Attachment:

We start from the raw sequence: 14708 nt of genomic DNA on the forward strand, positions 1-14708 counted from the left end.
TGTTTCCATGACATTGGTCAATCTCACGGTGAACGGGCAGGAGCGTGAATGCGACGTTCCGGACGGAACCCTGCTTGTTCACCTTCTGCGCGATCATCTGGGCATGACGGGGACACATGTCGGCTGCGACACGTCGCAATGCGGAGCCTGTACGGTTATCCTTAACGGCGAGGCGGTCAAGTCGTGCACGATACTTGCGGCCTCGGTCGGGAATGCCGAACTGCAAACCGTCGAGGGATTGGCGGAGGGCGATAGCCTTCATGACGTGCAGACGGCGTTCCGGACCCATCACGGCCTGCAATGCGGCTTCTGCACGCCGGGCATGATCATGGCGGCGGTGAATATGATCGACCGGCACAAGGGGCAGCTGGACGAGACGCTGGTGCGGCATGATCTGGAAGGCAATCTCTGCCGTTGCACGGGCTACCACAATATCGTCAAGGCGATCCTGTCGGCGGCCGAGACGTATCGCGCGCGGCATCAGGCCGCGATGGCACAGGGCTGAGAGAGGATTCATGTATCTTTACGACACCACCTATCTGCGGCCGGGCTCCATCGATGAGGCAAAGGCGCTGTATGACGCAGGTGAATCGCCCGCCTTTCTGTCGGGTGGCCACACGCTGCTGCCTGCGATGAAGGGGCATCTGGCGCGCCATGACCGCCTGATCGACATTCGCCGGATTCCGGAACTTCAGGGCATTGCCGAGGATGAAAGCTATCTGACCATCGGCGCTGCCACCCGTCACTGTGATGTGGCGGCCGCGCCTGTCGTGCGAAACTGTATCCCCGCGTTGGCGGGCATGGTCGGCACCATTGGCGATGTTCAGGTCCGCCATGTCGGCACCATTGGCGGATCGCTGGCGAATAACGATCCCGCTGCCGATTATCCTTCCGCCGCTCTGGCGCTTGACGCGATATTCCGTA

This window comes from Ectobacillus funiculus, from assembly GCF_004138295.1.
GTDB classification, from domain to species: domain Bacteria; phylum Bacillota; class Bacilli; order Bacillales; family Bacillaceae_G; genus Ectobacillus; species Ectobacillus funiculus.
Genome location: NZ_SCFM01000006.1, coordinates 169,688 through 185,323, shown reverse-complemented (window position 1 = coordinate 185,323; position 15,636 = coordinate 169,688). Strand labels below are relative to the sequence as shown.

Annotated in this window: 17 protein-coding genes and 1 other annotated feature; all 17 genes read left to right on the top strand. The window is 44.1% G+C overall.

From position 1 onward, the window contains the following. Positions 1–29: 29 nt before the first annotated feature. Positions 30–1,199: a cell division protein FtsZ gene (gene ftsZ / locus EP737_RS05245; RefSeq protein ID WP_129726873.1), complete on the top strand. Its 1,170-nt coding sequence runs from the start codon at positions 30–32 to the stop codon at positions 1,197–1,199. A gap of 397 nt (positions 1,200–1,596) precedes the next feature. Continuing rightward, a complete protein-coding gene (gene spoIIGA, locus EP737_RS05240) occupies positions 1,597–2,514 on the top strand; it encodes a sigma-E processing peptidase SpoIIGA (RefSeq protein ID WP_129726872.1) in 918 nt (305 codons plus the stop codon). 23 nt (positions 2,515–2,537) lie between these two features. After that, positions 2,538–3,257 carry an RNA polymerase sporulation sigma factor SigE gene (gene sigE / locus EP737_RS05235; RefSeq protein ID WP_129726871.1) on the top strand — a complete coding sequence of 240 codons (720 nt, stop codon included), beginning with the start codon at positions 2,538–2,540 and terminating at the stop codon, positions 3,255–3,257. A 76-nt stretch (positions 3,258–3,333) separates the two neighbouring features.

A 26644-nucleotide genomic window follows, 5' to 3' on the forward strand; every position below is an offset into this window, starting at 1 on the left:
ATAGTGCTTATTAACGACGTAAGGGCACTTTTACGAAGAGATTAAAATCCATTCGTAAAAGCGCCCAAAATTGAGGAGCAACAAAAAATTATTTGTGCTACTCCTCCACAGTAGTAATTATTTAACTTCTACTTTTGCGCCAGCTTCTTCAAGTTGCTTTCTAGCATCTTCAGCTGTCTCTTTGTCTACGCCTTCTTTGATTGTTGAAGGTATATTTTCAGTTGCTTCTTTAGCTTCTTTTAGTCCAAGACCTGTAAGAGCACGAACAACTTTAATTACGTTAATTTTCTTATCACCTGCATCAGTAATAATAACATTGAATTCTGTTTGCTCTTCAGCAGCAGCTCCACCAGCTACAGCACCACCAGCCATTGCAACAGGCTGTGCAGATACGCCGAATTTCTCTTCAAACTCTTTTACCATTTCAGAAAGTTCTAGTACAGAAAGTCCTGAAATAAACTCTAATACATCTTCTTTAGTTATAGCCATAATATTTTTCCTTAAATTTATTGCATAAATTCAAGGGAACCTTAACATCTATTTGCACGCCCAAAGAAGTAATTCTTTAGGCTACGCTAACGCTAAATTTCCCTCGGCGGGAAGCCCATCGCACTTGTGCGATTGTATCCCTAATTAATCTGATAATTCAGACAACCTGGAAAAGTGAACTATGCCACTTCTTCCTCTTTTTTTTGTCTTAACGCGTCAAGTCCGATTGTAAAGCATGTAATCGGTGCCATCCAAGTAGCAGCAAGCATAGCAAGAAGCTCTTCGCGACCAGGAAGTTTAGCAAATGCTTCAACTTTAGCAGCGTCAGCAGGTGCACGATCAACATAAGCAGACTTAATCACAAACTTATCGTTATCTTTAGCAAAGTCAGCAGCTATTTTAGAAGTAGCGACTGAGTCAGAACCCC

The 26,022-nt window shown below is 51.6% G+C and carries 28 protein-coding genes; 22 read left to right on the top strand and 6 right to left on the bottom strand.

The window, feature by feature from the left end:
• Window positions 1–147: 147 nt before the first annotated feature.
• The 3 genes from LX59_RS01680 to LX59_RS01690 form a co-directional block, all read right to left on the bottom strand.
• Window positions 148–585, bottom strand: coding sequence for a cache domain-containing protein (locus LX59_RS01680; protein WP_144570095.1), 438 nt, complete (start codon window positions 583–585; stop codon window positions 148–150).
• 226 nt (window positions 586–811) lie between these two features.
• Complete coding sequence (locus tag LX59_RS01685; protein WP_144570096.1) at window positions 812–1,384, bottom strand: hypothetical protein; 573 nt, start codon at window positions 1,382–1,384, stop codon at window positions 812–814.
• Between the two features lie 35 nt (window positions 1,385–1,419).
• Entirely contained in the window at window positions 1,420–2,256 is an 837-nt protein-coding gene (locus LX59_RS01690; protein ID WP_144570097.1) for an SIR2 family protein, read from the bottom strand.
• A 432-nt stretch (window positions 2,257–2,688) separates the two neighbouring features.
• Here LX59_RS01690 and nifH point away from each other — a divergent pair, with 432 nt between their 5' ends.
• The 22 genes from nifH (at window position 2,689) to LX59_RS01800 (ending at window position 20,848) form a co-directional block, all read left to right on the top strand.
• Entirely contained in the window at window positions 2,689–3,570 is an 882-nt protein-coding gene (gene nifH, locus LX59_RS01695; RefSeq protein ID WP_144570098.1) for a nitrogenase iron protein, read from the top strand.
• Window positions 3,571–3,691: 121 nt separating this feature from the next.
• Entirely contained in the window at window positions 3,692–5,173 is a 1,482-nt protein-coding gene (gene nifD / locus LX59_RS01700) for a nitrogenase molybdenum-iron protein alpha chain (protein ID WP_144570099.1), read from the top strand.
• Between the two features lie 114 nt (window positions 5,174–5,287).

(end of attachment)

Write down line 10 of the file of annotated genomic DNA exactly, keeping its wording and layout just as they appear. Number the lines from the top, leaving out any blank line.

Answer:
The 26,022-nt window shown below is 51.6% G+C and carries 28 protein-coding genes; 22 read left to right on the top strand and 6 right to left on the bottom strand.